* Slight spotting- This light spotting, is known as ovulation spotting and is a great sign of fertility. Ovulation spotting generally occurs right before or during ovulation. It may appear as light bleeding, or brownish, pinkish spotting. There are several thoughts on why it occurs; one belief is that the egg ruptures through the follicle during ovulation and that a little bleeding may occur. Another explanation is that a woman experiences hormonal changes during ovulation, such as an increase in estrogen levels and luteinizing hormone, which may produce mid-cycle spotting. If you notice ovulation spotting, this is a good time to start having intercourse. Normally ovulation spotting lasts for 1-2 days and most women start ovulating shortly thereafter. Continue to have intercourse for several days after ovulation spotting to be sure that ovulation has occurred.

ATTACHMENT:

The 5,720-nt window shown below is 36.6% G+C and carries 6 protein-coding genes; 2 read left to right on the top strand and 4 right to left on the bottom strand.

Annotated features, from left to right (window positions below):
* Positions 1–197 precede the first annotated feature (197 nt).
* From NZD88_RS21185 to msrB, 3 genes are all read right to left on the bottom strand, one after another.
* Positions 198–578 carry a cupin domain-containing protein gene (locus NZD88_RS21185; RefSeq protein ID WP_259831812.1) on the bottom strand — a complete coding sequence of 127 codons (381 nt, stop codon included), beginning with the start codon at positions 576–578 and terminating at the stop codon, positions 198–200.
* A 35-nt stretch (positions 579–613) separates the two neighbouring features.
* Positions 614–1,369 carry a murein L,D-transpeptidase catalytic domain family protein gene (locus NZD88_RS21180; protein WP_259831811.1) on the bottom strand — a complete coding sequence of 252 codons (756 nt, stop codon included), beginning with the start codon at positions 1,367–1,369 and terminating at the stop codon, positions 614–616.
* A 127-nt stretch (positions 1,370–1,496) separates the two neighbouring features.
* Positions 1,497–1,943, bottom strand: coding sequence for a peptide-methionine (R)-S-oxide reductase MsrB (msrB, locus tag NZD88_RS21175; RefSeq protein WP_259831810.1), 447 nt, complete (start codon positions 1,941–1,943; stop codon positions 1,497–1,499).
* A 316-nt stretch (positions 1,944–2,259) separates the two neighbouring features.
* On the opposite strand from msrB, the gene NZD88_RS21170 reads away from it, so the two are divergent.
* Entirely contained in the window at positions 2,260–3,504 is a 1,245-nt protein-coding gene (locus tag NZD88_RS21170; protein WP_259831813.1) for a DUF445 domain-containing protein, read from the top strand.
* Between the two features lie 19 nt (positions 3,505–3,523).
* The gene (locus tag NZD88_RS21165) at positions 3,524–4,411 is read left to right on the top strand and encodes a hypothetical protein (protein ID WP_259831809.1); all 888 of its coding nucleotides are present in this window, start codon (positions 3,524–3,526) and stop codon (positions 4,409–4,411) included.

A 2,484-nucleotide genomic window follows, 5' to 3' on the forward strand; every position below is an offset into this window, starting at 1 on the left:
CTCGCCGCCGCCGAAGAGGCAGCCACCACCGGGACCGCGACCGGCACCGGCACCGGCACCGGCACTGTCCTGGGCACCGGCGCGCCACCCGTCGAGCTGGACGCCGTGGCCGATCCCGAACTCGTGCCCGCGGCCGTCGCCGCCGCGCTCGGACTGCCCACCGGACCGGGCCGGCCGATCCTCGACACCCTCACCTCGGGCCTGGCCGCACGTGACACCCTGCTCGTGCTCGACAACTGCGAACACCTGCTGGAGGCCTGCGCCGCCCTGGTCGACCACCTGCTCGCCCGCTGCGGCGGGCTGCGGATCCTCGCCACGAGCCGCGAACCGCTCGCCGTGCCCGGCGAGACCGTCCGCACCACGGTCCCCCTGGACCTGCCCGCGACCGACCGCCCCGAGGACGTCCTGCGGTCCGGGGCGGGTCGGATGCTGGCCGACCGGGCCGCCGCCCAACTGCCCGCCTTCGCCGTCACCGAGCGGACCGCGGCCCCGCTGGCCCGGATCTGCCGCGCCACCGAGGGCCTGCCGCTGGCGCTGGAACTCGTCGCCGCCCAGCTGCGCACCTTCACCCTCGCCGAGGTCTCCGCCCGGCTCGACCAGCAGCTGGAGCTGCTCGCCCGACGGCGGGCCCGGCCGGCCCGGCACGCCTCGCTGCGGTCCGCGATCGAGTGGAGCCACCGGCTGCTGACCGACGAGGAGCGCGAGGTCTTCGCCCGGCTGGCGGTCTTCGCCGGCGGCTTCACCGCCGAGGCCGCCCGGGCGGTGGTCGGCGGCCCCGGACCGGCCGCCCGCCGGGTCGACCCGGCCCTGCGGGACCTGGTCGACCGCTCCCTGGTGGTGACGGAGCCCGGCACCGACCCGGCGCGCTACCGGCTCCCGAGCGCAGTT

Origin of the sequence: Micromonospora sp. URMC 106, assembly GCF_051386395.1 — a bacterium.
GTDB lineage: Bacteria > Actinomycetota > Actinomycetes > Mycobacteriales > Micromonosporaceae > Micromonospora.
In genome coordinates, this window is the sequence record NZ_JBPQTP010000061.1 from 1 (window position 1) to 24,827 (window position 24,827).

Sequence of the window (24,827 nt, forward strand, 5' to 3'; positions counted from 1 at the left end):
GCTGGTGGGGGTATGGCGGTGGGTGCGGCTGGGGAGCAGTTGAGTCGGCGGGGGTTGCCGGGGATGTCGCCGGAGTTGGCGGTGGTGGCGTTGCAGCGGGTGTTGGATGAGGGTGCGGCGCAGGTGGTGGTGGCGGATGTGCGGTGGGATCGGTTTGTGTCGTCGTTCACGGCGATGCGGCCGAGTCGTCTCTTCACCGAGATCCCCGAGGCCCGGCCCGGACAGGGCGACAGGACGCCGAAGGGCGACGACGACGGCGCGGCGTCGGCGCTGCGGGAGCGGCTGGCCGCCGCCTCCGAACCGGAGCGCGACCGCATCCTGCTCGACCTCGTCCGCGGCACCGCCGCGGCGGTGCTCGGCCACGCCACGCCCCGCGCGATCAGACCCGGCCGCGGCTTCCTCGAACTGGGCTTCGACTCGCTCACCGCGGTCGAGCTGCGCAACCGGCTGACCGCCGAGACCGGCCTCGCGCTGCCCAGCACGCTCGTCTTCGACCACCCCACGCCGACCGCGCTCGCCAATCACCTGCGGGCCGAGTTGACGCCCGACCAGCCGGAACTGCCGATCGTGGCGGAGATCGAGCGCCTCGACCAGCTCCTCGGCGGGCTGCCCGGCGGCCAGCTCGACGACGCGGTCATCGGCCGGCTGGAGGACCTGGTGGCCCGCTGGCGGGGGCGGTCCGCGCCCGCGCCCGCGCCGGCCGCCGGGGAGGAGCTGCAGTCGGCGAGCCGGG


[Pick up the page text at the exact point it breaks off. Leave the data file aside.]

* Changes in position and firmness of the cervix- Just as your cervical mucous changes as ovulation approaches, so does the position of your cervix. When you are most fertile, your cervix is higher, softer and more open. (ask your doctor how to detect cervical changes)

* Increased sexual desire- Research has shown that women often experience an increase in sexual desire when they are most fertile. This occurs a few days before ovulation and is the right time to have sex, if you want to get pregnant.

Fertility facts:

* A woman in her 20's has twice as much chance of getting pregnant than a woman in her 30's.